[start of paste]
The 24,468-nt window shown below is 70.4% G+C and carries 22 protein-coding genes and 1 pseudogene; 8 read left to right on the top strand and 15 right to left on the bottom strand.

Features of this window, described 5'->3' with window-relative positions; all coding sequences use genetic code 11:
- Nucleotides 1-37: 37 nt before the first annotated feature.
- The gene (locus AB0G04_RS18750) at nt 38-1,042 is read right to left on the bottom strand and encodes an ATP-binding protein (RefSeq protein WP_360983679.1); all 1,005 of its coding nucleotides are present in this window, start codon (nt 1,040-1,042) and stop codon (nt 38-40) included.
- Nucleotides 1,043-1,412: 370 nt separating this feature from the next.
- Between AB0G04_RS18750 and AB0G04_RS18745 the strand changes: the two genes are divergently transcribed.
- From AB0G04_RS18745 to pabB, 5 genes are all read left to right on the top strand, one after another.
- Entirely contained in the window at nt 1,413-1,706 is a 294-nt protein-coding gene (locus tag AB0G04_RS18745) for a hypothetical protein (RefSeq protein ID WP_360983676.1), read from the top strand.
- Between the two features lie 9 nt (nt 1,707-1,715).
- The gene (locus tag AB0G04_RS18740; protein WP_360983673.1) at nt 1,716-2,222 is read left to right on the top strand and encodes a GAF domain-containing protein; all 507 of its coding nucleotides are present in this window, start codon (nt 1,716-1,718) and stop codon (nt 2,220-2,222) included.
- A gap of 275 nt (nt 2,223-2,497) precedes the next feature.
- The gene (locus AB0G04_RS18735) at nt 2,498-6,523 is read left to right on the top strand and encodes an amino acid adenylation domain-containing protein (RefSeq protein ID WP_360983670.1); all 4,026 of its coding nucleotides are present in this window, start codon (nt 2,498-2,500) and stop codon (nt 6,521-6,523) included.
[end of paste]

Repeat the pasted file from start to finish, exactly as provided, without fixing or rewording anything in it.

The 24,468-nt window shown below is 70.4% G+C and carries 22 protein-coding genes and 1 pseudogene; 8 read left to right on the top strand and 15 right to left on the bottom strand.

Features of this window, described 5'->3' with window-relative positions; all coding sequences use genetic code 11:
- Nucleotides 1-37: 37 nt before the first annotated feature.
- The gene (locus AB0G04_RS18750) at nt 38-1,042 is read right to left on the bottom strand and encodes an ATP-binding protein (RefSeq protein WP_360983679.1); all 1,005 of its coding nucleotides are present in this window, start codon (nt 1,040-1,042) and stop codon (nt 38-40) included.
- Nucleotides 1,043-1,412: 370 nt separating this feature from the next.
- Between AB0G04_RS18750 and AB0G04_RS18745 the strand changes: the two genes are divergently transcribed.
- From AB0G04_RS18745 to pabB, 5 genes are all read left to right on the top strand, one after another.
- Entirely contained in the window at nt 1,413-1,706 is a 294-nt protein-coding gene (locus tag AB0G04_RS18745) for a hypothetical protein (RefSeq protein ID WP_360983676.1), read from the top strand.
- Between the two features lie 9 nt (nt 1,707-1,715).
- The gene (locus tag AB0G04_RS18740; protein WP_360983673.1) at nt 1,716-2,222 is read left to right on the top strand and encodes a GAF domain-containing protein; all 507 of its coding nucleotides are present in this window, start codon (nt 1,716-1,718) and stop codon (nt 2,220-2,222) included.
- A gap of 275 nt (nt 2,223-2,497) precedes the next feature.
- The gene (locus AB0G04_RS18735) at nt 2,498-6,523 is read left to right on the top strand and encodes an amino acid adenylation domain-containing protein (RefSeq protein ID WP_360983670.1); all 4,026 of its coding nucleotides are present in this window, start codon (nt 2,498-2,500) and stop codon (nt 6,521-6,523) included.